Happy 2018! The second half of 2017 was completely unmanageably busy. We don't usually like to keep a pace like this but once in a while it happens. Thus, the posts have been very sporadic here and non-existent at BillHall.Me. My apologies about that. But, I had a request the other day to post the top 5 most popular articles I recently wrote. So, here they are in an easy to access location.
The Most Popular Articles Written in 2017
- Using Simulations to Development Millennial Leaders: CLO Magazine 2016
- The Futility of the 80 Hour Work Week: Entrepreneur Magazine 2017
- High-Tech Startups Need to Ditch the 'Engineers Rule' Mentality: Entrepreneur Magazine 2017
- Can You Speak My Language: Huffington Post 2016
- 4 Steps to Build Strategically Critical Leadership-Development Programs: Entrepreneur 2017
These are just a handful. You can find more here: https://www.linkedin.com/in/wphall/detail/recent-activity/posts/ I've slowed my writing a bit which is a bummer. Will pick it back up once I find a consistent home to write for. Will post the results here. Hope these help for now!
Cheers to 2018 and have a great year! Read More...
With the aging boomers and the lack of experience of the current middle managers, companies are scrambling to build the corporate talent bench. A large part of building this bench is effective business acumen. I'm not talking about the generic, theoretical business acumen traditionally taught in colleges. I'm talking about the real sticky stuff. The 'finance meets people meets marketing meets operations, meets IT, meets leadership, meets corporate strategy meets the impact on the bottom line performance' type of business acumen. The real stuff leaders used to learn over the course of many years. The real-deal business acumen.Read More...
You might be saying, "Behavioral economics? I'm outa here!" But hang tight because it's actually pretty interesting. I'm going to pull everything from online sources and I won't get into the math or anything overly deep. It is worth reading because behavioral economics goes right to the core of the reason why relativity based business simulations are superior to static model based simulations. Let's dive it.
Behavioral Economics studies the effects of psychological, social, cognitive, and emotional factors on the economic decisions of individuals and institutions and the consequences for market prices, returns, and resource allocation, although not always that narrowly, but also more generally, of the impact of different kinds of behavior, in different environments of varying experimental values. (source: Wikipedia). I have to say that this is actually a pretty easy to understand and overall nicely laid out description of such a complicated topic.
Business Simulations are tools utilized to reinforce corporate training and development program material. In most cases, these tools are in the form of a game based method where teams are making decisions in order to see an outcome.
There is a substantial criteria that you need to think about when you think about business simulations: Relativity Modeling. This basically means the business simulation should be setup in order for participants to compete with each other. You are probably able to see why behavioral econ and relativity based simulation modeling go hand in hand.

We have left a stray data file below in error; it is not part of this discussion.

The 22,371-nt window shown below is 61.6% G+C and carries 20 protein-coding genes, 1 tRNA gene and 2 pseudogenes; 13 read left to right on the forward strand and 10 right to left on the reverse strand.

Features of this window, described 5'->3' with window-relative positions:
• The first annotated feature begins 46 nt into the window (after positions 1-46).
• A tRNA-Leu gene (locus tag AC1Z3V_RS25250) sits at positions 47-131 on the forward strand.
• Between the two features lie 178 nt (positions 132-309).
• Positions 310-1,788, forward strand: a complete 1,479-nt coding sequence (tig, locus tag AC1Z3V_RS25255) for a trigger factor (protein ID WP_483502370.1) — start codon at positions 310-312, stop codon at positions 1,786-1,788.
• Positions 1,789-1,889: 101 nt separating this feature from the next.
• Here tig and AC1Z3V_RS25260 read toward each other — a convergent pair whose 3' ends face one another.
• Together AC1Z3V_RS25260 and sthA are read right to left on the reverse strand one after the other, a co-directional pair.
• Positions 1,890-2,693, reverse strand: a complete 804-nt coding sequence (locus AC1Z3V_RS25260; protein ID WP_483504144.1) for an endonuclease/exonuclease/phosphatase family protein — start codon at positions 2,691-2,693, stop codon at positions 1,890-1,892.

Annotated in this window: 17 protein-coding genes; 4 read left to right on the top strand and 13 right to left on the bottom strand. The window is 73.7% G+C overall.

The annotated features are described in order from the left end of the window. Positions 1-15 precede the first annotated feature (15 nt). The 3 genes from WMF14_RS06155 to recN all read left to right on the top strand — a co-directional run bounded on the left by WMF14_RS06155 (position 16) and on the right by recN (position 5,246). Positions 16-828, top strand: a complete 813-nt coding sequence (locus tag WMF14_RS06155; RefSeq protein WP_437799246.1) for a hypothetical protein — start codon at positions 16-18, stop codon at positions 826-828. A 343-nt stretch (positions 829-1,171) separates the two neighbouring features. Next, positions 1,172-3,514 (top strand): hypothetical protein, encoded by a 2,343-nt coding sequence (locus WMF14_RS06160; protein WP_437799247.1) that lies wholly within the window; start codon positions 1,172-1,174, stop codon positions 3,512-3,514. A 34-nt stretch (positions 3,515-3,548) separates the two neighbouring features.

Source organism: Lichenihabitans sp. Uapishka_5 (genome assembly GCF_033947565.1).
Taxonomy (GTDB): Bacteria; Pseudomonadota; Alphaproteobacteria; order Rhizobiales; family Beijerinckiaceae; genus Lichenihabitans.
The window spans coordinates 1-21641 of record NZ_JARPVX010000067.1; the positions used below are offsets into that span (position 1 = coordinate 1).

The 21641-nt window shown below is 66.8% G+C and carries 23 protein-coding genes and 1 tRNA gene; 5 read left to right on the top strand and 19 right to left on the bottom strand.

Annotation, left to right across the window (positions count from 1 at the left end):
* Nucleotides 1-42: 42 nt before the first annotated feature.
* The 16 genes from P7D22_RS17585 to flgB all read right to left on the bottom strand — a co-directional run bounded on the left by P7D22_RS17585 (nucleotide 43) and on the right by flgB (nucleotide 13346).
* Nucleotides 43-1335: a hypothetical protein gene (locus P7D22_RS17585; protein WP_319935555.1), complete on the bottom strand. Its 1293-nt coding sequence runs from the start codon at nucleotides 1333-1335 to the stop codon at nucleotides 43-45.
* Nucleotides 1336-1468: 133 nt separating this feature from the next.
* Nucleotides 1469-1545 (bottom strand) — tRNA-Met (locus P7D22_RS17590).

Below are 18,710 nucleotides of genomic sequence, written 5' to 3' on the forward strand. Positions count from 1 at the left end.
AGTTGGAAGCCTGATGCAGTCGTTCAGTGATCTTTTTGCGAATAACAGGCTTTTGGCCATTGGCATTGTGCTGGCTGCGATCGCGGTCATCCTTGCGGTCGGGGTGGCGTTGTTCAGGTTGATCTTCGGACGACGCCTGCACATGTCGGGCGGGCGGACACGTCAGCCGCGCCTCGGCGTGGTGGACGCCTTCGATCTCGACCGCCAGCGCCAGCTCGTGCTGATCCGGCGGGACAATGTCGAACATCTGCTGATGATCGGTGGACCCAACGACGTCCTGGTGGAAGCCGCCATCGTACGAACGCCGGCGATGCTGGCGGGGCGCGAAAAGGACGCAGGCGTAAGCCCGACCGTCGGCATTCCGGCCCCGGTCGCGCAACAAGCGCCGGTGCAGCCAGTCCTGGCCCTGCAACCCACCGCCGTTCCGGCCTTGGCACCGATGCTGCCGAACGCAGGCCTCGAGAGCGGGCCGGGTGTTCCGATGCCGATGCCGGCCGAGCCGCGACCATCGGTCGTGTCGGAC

By utilizing a relativity model, you are more in line with the advantages of behavioral economics. The nice thing about behavioral econ is that it takes into account the human emotion part of the economics equation(s). Thus, this is why business simulations is such a great fit for leadership development programs. Leadership, at its core, is a behavior. By implementing a business simulation that takes into account the behavior of the program, you are by default adding a real-real world scenario that can be found in no other place.
So yes, behavioral economics and relativity based business simulations are cut from the same cloth. This might seem somewhat esoteric, but the general gist is that when you're looking for a business simulation for leadership development, it is important to look for a solution where teams are competing against each other and not against the computer. Also, make sure they aren't competing against the computer and then comparing their scores. This is basically the same thing. Relativity based solutions are more real, more engaging, and proven to be more effective.
What Steve Jobs taught me about leadership, genius, and success
This is an article published in Business Insider by Bill Hall:
For 13 years I worked with Apple, and to say it was an incredible experience would be an understatement.
I witnessed a company losing and finding itself, and in the process, it inspired me to pursue an entrepreneurial path.
I was lucky to work at Apple from my time as a college student up until 2003. I was there while still in college during the John Scully years, which progressed to Michael "The Diesel" Spindler and on to Gil Emilio before Steve Jobs's fateful return.
For two years between 1999 and 2001, I had the amazing experience of working with Steve on various projects that included the development of Mac OS 10.0, his worldwide keynote presentations, and strategic partnerships with companies such as Oracle.
Click here to read the entire BusinessInsider.com article.
Note: Image Source: Sean Gallup/Getty Images